I’d like to share a few words about the Rt. Rev. Ian Douglas, Bishop of Connecticut – or Ian, as I think of him, because he was my professor and my friend before he was a bishop.
I’m not campaigning for +Ian, to be clear. I have the extraordinary blessing of knowing two of the four candidates for Presiding Bishop. I spent a dozen years living in the Diocese of North Carolina, went through the discernment process there, and was ordained to the priesthood by Bishop Michael Curry. As many others have said, I can easily see him as Presiding Bishop and would rejoice in his election.
I believe, however, that while the gifts +Michael would bring to the role of Presiding Bishop are more obvious and better known, the gifts +Ian would bring are no less substantial and valuable. Had I a vote to cast, I honestly don’t know how I would cast it. I’ve been noticing many comments in various online forums to this effect: “Bishop Curry would make such a great Presiding Bishop!” I have not the slightest desire to argue with that; he would, indeed. However, I’ve seen precious few folks saying, “Bishop Douglas would make such a great Presiding Bishop!” So I’m going to say it, here, and tell you a little bit about why I think so.
I first met Ian while I was working on my dissertation, a study of global alliances within the Anglican Communion that would become my book, Anglican Communion in Crisis. I was a doctoral student in the anthropology department at the University of North Carolina. At the time, Ian was on the faculty of the Episcopal Divinity School in Cambridge, and he was generous with his time and warm in his welcome in reviewing my work and offering constructive criticism. His presence at EDS, along with several other outstanding scholars, attracted me to that seminary two years later when I chose the place to earn my M.Div., having completed both my Ph.D. in anthropology and the early stages of my diocesan discernment process.
From Ian I learned an incalculable amount about the delicate and holy dance of being a progressive Christian who also cares passionately about relationship with the Anglicans in the global South, including those of more conservative theology. His compassion and wisdom helped me translate the academic cultural relativism of my anthropology degree into an open-hearted relational humility that always seeks understanding and relationship across difference, without subsuming or sacrificing one’s own convictions and experiences.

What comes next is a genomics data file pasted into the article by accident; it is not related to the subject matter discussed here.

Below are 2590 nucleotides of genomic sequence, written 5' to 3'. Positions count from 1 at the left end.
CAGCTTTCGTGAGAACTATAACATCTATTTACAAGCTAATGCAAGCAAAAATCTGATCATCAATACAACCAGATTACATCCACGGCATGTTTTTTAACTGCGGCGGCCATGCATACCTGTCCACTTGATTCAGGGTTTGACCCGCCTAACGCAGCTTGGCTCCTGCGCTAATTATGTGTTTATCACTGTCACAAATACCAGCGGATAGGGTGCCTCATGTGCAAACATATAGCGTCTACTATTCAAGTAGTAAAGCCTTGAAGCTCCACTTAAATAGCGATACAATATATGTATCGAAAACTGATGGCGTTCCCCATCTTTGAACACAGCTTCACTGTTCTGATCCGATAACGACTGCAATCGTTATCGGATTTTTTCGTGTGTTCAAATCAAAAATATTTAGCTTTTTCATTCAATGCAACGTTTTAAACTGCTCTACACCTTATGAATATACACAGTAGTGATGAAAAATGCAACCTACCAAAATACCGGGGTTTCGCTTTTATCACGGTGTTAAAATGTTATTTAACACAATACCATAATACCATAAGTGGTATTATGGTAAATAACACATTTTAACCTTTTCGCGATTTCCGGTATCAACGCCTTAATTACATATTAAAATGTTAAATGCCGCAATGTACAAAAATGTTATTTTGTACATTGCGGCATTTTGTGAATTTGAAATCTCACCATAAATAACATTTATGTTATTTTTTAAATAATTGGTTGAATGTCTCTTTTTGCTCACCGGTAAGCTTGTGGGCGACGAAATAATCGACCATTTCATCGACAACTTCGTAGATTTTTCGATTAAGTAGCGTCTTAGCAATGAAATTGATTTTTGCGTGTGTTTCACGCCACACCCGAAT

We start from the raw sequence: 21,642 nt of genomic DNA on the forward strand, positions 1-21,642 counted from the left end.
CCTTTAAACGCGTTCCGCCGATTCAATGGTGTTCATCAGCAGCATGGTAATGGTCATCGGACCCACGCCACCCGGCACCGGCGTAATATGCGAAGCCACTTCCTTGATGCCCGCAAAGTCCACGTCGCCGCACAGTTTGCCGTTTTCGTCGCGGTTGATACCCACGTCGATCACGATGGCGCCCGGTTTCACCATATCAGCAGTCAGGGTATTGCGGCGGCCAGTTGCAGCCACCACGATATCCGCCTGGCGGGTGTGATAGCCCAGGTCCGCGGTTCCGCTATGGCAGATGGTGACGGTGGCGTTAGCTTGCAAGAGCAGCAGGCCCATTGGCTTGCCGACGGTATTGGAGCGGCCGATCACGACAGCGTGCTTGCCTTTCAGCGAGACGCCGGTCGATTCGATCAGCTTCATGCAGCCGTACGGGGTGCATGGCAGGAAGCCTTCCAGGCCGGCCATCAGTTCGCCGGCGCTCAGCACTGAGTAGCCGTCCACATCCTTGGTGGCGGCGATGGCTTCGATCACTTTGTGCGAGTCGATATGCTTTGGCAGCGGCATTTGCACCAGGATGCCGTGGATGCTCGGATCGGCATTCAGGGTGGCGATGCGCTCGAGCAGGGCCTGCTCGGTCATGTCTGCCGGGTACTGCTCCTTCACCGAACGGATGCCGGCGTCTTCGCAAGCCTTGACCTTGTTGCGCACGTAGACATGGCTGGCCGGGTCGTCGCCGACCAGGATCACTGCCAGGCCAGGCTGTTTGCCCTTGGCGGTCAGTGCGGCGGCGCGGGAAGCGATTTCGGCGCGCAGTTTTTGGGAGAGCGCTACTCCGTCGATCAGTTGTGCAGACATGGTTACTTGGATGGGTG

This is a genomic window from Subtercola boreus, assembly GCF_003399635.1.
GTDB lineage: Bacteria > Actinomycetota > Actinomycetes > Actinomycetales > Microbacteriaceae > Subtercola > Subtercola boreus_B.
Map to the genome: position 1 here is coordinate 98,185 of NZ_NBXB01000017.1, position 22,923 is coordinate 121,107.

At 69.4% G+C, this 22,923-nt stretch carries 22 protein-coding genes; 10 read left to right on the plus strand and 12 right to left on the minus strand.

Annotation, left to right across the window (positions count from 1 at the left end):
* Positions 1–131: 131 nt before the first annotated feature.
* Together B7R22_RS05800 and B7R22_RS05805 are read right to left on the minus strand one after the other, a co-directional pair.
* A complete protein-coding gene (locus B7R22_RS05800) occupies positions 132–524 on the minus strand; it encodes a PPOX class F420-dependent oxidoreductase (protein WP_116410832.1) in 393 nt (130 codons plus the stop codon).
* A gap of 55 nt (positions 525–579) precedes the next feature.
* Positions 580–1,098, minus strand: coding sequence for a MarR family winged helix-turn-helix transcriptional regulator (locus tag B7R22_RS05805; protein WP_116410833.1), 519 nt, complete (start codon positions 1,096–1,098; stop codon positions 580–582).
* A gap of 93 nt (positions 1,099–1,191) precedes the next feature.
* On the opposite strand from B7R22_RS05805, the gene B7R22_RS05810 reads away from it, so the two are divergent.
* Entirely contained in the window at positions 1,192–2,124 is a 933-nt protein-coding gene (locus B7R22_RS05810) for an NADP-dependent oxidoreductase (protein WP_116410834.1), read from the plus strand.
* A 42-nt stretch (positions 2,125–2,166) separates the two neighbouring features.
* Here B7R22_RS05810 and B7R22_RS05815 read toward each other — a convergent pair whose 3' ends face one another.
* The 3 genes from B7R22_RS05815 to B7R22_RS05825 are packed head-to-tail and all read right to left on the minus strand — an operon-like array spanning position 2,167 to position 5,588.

Long before he was a bishop (and I would guess very much still as a bishop), Ian was a missiologist – a person whose deep concern and longing for the church is that we live more fully into our sent-ness: sent to witness, serve, heal, reconcile. As a scholar of the Episcopal Church’s mission history, he possesses a keen understanding of the impulses to reach out beyond our stone walls and stained glass windows, and of the institutional and cultural barriers that, again and again, limit our vision and our reach. Ian was one of the faculty at EDS who taught me to think of the Church as a club that exists for the benefit of those who are not its members – and not as a memorial society for a deceased clergyman named Christ.
For those with diversity concerns about our PB slate: Yes, Ian is a straight white middle-class educated male, and he would be the first to admit it. And I know him to be wholeheartedly an ally of those who are “target” (to use the language of EDS’ Foundations of Theological Praxis course) – of women, of GLBTQ Christians, of people of color, of people living poverty in the U.S. and abroad. In my experience of him (not least as one of my Foundations teachers), he is one of those persons of privilege whose impulse is always to seek ways to use his privilege to break down barriers and elevate others.
Personally, I think of Ian as a person of tremendous heart. He was incredibly supportive of me as a student who brought a young family with me to seminary. Whenever we met crossing the quad at EDS, he would greet my toddler son G heartily: “Hey, G-man!” If you have had the blessing and challenge of worshipping with young children, you know how precious it is to have folks who sit near you who will smile (or make funny faces) at your child – smile at *you* when the child gets noisy – and generally communicate, in gentle ways, that they are glad you’re there and that everything is fine. Ian and his family were that family for us, when we were attending St. James, Porter Square, with our toddler, and that’s not a thing you forget.
In conclusion: I think Bishop Douglas would make such a great Presiding Bishop. Thanks for reading. 🙂
A couple more links about +Ian…
About the Diocese of Connecticut’s moving its diocesan offices from a downtown mansion to a refurbished factory. “‘The mansion is no longer who we are, if it ever was,’ Douglas says.”
Tom Sramek, Jr., writing for The Living Church, does a nice job, I think, of sketching out +Ian’s background and gifts and especially his involvement with the wider Anglican Communion, a notable strength of his resume – his profile is second, following +Michael’s.